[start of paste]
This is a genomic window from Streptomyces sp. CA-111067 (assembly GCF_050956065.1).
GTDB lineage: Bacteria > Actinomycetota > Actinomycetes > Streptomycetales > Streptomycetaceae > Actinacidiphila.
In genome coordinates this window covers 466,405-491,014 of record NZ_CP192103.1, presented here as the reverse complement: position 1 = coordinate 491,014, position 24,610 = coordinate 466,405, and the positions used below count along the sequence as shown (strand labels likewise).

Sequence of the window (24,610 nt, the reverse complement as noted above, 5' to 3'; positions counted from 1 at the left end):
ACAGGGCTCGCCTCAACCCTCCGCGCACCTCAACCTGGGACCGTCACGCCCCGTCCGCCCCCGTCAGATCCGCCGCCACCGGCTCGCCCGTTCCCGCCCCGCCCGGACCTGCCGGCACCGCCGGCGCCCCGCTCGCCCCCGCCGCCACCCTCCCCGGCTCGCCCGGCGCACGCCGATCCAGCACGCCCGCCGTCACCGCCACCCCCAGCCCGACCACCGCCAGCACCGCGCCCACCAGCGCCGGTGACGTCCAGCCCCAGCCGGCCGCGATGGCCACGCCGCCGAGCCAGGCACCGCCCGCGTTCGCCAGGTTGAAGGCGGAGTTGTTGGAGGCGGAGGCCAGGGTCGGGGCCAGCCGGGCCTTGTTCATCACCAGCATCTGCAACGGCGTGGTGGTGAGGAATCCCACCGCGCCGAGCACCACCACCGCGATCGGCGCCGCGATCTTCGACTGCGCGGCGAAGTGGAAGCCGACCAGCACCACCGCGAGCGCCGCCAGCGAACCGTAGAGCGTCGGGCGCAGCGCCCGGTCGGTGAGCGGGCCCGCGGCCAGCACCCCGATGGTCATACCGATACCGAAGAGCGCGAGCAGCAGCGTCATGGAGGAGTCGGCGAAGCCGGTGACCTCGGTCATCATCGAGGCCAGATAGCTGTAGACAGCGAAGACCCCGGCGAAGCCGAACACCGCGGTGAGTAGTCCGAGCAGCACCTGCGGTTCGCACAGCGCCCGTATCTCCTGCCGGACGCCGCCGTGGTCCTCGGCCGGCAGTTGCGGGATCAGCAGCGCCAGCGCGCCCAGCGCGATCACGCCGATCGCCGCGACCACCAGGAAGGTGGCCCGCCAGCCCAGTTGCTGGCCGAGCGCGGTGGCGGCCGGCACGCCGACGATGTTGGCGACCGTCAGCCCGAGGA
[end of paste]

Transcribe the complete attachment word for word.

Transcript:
This is a genomic window from Streptomyces sp. CA-111067 (assembly GCF_050956065.1).
GTDB lineage: Bacteria > Actinomycetota > Actinomycetes > Streptomycetales > Streptomycetaceae > Actinacidiphila.
In genome coordinates this window covers 466,405-491,014 of record NZ_CP192103.1, presented here as the reverse complement: position 1 = coordinate 491,014, position 24,610 = coordinate 466,405, and the positions used below count along the sequence as shown (strand labels likewise).

Sequence of the window (24,610 nt, the reverse complement as noted above, 5' to 3'; positions counted from 1 at the left end):
ACAGGGCTCGCCTCAACCCTCCGCGCACCTCAACCTGGGACCGTCACGCCCCGTCCGCCCCCGTCAGATCCGCCGCCACCGGCTCGCCCGTTCCCGCCCCGCCCGGACCTGCCGGCACCGCCGGCGCCCCGCTCGCCCCCGCCGCCACCCTCCCCGGCTCGCCCGGCGCACGCCGATCCAGCACGCCCGCCGTCACCGCCACCCCCAGCCCGACCACCGCCAGCACCGCGCCCACCAGCGCCGGTGACGTCCAGCCCCAGCCGGCCGCGATGGCCACGCCGCCGAGCCAGGCACCGCCCGCGTTCGCCAGGTTGAAGGCGGAGTTGTTGGAGGCGGAGGCCAGGGTCGGGGCCAGCCGGGCCTTGTTCATCACCAGCATCTGCAACGGCGTGGTGGTGAGGAATCCCACCGCGCCGAGCACCACCACCGCGATCGGCGCCGCGATCTTCGACTGCGCGGCGAAGTGGAAGCCGACCAGCACCACCGCGAGCGCCGCCAGCGAACCGTAGAGCGTCGGGCGCAGCGCCCGGTCGGTGAGCGGGCCCGCGGCCAGCACCCCGATGGTCATACCGATACCGAAGAGCGCGAGCAGCAGCGTCATGGAGGAGTCGGCGAAGCCGGTGACCTCGGTCATCATCGAGGCCAGATAGCTGTAGACAGCGAAGACCCCGGCGAAGCCGAACACCGCGGTGAGTAGTCCGAGCAGCACCTGCGGTTCGCACAGCGCCCGTATCTCCTGCCGGACGCCGCCGTGGTCCTCGGCCGGCAGTTGCGGGATCAGCAGCGCCAGCGCGCCCAGCGCGATCACGCCGATCGCCGCGACCACCAGGAAGGTGGCCCGCCAGCCCAGTTGCTGGCCGAGCGCGGTGGCGGCCGGCACGCCGACGATGTTGGCGACCGTCAGCCCGAGGA